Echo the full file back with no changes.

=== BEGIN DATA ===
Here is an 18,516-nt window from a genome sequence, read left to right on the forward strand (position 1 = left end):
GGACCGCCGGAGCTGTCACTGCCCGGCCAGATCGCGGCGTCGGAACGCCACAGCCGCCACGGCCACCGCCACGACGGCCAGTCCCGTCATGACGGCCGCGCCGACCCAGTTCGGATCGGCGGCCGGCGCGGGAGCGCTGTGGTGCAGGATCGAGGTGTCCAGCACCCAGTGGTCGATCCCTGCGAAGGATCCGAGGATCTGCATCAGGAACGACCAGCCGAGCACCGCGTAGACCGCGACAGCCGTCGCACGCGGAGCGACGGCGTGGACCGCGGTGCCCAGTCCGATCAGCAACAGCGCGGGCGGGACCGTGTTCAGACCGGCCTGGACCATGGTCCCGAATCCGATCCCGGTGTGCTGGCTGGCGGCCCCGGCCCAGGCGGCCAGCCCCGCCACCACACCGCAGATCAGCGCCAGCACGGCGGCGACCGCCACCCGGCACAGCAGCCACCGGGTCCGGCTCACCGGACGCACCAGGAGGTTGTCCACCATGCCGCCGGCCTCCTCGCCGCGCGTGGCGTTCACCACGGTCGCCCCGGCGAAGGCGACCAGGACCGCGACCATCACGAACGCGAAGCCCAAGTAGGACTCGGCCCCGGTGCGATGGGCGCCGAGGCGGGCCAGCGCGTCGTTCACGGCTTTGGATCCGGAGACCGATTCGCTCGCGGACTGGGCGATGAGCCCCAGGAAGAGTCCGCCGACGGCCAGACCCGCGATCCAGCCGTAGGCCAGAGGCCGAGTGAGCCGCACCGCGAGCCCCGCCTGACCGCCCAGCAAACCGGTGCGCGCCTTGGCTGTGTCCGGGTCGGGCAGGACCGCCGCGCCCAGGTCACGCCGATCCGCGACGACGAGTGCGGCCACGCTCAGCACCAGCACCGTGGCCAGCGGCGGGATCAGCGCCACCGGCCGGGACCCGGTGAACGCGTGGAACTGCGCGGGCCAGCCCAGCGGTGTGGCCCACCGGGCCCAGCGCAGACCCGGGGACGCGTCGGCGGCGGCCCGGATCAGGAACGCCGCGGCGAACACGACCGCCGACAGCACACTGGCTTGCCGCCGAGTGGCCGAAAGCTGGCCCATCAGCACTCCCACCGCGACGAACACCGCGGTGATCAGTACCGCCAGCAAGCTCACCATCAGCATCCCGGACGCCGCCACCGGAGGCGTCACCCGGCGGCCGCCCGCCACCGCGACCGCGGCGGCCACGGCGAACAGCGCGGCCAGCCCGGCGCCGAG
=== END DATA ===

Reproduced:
Here is an 18,516-nt window from a genome sequence, read left to right on the forward strand (position 1 = left end):
GGACCGCCGGAGCTGTCACTGCCCGGCCAGATCGCGGCGTCGGAACGCCACAGCCGCCACGGCCACCGCCACGACGGCCAGTCCCGTCATGACGGCCGCGCCGACCCAGTTCGGATCGGCGGCCGGCGCGGGAGCGCTGTGGTGCAGGATCGAGGTGTCCAGCACCCAGTGGTCGATCCCTGCGAAGGATCCGAGGATCTGCATCAGGAACGACCAGCCGAGCACCGCGTAGACCGCGACAGCCGTCGCACGCGGAGCGACGGCGTGGACCGCGGTGCCCAGTCCGATCAGCAACAGCGCGGGCGGGACCGTGTTCAGACCGGCCTGGACCATGGTCCCGAATCCGATCCCGGTGTGCTGGCTGGCGGCCCCGGCCCAGGCGGCCAGCCCCGCCACCACACCGCAGATCAGCGCCAGCACGGCGGCGACCGCCACCCGGCACAGCAGCCACCGGGTCCGGCTCACCGGACGCACCAGGAGGTTGTCCACCATGCCGCCGGCCTCCTCGCCGCGCGTGGCGTTCACCACGGTCGCCCCGGCGAAGGCGACCAGGACCGCGACCATCACGAACGCGAAGCCCAAGTAGGACTCGGCCCCGGTGCGATGGGCGCCGAGGCGGGCCAGCGCGTCGTTCACGGCTTTGGATCCGGAGACCGATTCGCTCGCGGACTGGGCGATGAGCCCCAGGAAGAGTCCGCCGACGGCCAGACCCGCGATCCAGCCGTAGGCCAGAGGCCGAGTGAGCCGCACCGCGAGCCCCGCCTGACCGCCCAGCAAACCGGTGCGCGCCTTGGCTGTGTCCGGGTCGGGCAGGACCGCCGCGCCCAGGTCACGCCGATCCGCGACGACGAGTGCGGCCACGCTCAGCACCAGCACCGTGGCCAGCGGCGGGATCAGCGCCACCGGCCGGGACCCGGTGAACGCGTGGAACTGCGCGGGCCAGCCCAGCGGTGTGGCCCACCGGGCCCAGCGCAGACCCGGGGACGCGTCGGCGGCGGCCCGGATCAGGAACGCCGCGGCGAACACGACCGCCGACAGCACACTGGCTTGCCGCCGAGTGGCCGAAAGCTGGCCCATCAGCACTCCCACCGCGACGAACACCGCGGTGATCAGTACCGCCAGCAAGCTCACCATCAGCATCCCGGACGCCGCCACCGGAGGCGTCACCCGGCGGCCGCCCGCCACCGCGACCGCGGCGGCCACGGCGAACAGCGCGGCCAGCCCGGCGCCGAG